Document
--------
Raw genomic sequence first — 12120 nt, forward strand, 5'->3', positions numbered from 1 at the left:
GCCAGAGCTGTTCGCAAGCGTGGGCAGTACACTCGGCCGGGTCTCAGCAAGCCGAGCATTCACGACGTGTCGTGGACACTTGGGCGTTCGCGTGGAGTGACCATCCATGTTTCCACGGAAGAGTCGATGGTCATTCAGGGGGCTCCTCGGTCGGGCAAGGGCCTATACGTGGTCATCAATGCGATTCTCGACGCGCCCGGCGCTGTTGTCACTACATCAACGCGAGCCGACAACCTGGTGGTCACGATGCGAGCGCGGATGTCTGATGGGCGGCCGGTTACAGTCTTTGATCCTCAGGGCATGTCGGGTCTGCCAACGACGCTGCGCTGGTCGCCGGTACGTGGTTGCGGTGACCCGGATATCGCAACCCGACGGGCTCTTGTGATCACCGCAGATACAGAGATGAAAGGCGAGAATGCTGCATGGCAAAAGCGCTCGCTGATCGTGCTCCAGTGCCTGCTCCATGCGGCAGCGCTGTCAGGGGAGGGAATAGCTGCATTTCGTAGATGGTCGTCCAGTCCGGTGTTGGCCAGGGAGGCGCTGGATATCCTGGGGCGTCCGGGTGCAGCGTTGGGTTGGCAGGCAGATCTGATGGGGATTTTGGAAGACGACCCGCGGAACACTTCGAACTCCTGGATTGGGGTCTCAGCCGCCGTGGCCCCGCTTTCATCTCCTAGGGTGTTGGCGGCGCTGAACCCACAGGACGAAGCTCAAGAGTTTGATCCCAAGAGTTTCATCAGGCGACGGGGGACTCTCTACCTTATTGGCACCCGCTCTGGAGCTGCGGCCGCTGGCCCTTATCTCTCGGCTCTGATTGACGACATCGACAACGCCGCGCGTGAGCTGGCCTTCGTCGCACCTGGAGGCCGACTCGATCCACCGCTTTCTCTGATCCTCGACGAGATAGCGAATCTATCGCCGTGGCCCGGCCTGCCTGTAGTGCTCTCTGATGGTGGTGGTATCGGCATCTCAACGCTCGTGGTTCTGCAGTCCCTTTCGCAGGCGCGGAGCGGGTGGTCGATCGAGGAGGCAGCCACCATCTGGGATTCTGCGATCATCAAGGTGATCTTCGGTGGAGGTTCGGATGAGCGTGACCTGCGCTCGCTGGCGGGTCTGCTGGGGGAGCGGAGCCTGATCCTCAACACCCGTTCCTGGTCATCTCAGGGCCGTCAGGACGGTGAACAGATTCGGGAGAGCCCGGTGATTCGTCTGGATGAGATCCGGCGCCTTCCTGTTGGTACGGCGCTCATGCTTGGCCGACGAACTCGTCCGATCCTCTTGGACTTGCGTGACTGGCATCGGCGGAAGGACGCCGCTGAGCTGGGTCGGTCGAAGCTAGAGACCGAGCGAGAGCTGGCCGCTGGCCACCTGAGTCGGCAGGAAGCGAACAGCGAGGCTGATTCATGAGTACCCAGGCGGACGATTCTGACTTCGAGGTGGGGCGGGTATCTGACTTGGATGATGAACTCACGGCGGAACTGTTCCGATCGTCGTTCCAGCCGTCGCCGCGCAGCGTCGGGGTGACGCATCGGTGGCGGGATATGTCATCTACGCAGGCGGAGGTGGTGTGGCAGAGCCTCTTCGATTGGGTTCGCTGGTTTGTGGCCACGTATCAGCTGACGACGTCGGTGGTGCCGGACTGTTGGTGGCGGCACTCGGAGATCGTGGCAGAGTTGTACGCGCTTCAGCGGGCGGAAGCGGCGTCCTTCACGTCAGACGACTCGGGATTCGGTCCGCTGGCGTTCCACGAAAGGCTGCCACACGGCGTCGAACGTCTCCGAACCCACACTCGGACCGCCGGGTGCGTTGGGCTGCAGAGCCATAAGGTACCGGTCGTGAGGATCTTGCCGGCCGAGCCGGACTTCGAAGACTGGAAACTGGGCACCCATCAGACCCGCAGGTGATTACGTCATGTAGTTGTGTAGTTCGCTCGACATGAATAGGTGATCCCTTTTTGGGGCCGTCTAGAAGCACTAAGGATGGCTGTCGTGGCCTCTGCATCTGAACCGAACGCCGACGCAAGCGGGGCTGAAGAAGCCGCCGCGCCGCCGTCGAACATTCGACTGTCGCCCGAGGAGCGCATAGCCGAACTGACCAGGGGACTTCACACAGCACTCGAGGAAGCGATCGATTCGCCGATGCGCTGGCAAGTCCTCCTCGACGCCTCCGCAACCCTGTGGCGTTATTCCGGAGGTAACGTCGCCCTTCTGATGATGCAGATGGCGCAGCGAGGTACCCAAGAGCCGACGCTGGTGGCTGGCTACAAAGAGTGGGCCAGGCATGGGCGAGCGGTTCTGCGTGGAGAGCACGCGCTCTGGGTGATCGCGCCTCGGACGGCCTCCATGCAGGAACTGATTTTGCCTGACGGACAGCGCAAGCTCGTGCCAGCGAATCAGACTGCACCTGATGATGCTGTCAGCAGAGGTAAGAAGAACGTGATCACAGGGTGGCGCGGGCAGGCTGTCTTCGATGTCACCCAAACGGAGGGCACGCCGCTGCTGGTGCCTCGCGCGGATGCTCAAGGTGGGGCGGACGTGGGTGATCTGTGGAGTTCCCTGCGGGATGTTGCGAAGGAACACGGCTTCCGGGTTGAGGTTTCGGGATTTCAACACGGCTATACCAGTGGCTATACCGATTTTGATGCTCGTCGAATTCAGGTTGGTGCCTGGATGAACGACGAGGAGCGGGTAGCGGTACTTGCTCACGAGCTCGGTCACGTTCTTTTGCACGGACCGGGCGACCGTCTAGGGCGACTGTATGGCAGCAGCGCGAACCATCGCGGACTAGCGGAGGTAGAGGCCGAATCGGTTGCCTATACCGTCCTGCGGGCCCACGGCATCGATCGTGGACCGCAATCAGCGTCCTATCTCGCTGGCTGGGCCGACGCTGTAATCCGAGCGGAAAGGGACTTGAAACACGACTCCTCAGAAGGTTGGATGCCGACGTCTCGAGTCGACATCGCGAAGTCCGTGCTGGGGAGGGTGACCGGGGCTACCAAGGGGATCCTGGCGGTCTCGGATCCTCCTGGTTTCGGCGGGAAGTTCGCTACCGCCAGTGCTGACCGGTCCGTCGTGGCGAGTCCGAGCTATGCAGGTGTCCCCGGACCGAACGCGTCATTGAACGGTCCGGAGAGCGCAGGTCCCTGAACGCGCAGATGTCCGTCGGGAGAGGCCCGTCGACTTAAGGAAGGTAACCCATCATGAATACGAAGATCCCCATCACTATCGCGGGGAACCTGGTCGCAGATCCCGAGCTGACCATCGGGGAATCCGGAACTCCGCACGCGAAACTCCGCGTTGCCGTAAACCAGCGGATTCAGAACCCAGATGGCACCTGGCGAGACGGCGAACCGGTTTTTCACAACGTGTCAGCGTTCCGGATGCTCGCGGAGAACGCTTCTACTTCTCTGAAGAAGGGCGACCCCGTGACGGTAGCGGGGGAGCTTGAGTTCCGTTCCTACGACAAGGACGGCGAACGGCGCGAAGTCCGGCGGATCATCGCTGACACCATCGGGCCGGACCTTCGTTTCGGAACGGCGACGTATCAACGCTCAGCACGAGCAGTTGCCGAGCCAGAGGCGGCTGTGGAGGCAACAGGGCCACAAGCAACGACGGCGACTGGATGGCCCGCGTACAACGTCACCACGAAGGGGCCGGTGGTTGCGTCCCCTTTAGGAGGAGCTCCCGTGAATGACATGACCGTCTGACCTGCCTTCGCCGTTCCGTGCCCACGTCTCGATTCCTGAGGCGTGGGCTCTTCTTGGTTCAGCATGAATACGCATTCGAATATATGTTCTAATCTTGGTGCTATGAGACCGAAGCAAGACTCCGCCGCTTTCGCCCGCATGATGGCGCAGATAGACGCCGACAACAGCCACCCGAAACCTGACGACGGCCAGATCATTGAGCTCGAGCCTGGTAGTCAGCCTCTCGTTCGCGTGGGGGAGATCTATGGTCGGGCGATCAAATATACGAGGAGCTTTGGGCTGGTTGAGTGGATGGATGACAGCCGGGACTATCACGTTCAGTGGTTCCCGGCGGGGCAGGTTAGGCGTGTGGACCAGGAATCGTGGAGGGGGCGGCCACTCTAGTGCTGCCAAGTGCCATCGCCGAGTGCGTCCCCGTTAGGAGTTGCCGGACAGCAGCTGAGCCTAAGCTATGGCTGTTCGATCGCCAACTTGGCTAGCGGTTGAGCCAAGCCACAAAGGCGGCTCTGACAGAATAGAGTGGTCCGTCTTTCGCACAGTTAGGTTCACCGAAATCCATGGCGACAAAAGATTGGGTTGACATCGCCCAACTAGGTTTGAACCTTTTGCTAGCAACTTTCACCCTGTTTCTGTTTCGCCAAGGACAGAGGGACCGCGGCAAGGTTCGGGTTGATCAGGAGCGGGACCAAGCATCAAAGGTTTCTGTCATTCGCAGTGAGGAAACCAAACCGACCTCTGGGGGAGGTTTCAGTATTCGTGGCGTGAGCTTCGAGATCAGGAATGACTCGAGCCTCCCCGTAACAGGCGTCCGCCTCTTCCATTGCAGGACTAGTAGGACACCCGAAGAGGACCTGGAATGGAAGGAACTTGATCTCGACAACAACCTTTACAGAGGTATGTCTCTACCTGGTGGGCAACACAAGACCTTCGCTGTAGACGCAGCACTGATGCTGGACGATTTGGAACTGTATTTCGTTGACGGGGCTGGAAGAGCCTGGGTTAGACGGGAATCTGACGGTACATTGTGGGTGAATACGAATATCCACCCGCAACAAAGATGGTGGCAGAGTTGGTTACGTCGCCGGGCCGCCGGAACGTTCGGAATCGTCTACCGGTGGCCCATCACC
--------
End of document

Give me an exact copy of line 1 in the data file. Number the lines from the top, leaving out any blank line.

Raw genomic sequence first — 12120 nt, forward strand, 5'->3', positions numbered from 1 at the left: